The Worship of the Calf #3

Thursday, September 30, 2021

And he received them at their hand, and fashioned it with a graving tool, after he had made it a molten calf: and they said, These be thy gods, O Israel, which brought thee up out of the land of Egypt (Exodus 32:4 KJV).

Why is calf-worship so prevalent in Holy Scripture?

Thrice more God refers to Israel’s calf-worship at Mount Sinai. “Yea, when they had made them a molten calf, and said, This is thy God that brought thee up out of Egypt, and had wrought great provocations;…” (Nehemiah 9:18). They made a calf in Horeb, and worshipped the molten image (Psalm 106:19). “To whom [God] our fathers would not obey, but thrust him from them, and in their hearts turned back again into Egypt, Saying unto Aaron, Make us gods to go before us: for as for this Moses, which brought us out of the land of Egypt, we wot not what is become of him. And they made a calf in those days, and offered sacrifice unto the idol, and rejoiced in the works of their own hands” (Acts 7:39-41). Nevertheless, 500 years after Moses, the Jews resumed their calf-worship.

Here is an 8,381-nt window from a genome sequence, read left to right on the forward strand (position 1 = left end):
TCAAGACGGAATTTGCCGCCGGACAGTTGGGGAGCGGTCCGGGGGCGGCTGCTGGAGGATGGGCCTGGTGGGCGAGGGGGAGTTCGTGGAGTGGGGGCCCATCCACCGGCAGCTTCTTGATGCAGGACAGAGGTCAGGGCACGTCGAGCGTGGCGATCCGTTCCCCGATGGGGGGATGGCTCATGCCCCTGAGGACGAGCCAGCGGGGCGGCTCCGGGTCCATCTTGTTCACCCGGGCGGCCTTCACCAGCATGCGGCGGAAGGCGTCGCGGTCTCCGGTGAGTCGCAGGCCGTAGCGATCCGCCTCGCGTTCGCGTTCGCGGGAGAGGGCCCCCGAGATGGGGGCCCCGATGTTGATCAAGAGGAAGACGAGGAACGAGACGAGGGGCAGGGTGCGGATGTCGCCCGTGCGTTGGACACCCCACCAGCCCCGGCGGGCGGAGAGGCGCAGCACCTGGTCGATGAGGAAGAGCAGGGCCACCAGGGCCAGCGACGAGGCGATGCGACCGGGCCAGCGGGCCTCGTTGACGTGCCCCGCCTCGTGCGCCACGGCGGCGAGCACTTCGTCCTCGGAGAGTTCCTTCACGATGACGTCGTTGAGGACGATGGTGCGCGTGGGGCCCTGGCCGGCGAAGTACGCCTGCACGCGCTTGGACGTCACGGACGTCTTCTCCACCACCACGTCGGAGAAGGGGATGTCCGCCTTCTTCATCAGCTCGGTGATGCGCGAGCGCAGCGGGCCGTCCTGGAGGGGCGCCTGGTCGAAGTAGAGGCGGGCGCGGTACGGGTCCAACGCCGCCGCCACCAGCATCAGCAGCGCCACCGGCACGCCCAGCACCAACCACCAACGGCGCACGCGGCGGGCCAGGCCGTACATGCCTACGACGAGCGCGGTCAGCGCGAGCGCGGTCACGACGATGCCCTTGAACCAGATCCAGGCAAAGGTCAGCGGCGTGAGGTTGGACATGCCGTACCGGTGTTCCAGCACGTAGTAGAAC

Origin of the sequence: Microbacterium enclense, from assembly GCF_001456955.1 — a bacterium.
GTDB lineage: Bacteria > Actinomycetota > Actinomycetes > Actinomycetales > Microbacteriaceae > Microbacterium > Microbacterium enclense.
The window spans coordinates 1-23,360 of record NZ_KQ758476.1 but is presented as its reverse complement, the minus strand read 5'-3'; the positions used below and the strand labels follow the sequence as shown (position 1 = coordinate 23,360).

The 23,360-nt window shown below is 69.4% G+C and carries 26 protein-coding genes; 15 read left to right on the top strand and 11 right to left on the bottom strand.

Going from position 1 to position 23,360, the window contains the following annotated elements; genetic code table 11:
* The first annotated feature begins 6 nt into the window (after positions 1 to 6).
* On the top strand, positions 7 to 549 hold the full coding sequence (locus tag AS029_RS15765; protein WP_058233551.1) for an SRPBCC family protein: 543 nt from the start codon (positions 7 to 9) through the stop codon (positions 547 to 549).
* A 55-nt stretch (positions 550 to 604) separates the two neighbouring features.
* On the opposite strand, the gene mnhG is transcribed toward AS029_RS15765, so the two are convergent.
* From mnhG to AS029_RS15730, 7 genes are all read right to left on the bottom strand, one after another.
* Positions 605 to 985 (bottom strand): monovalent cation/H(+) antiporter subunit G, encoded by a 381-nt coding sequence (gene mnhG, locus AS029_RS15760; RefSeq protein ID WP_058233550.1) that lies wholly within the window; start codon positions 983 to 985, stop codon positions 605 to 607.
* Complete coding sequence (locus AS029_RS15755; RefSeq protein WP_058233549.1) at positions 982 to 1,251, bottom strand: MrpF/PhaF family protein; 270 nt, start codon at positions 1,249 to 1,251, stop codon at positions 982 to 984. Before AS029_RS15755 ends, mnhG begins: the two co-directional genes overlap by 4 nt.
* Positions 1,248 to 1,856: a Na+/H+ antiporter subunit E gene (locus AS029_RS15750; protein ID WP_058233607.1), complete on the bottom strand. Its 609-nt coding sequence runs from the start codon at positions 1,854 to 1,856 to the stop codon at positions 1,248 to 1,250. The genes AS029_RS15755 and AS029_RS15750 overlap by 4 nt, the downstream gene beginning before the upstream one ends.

Once King Solomon died, Israel was divided into two southern tribes (Judah) and 10 northern tribes (Israel). This weakening of Jewish political might was God’s judgment for Solomon’s repeated idolatry (1 Kings 11:1-43; cf. Leviticus 26:18-19). Judah remained loyal to David’s house through son Solomon and grandson Rehoboam, but Israel swore allegiance to Jeroboam the servant of Solomon. Jeroboam, fearing Israel would worship at the Jerusalem Temple according to God’s true religion revealed to Moses, instituted a counterfeit religion up north. What do you suppose was Jeroboam’s preferred idol?!?

“Whereupon the king took counsel, and made two calves of gold, and said unto them, It is too much for you to go up to Jerusalem: behold thy gods, O Israel, which brought thee up out of the land of Egypt…. And Jeroboam ordained a feast in the eighth month, on the fifteenth day of the month, like unto the feast that is in Judah, and he offered upon the altar. So did he in Bethel, sacrificing unto the calves that he had made: and he placed in Bethel the priests of the high places which he had made” (1 Kings 12:28,32).

Calf-worship continues in Israel….

Our latest Bible Q&A: “What does ‘trow’ mean?

Seven Men Named Before Birth #2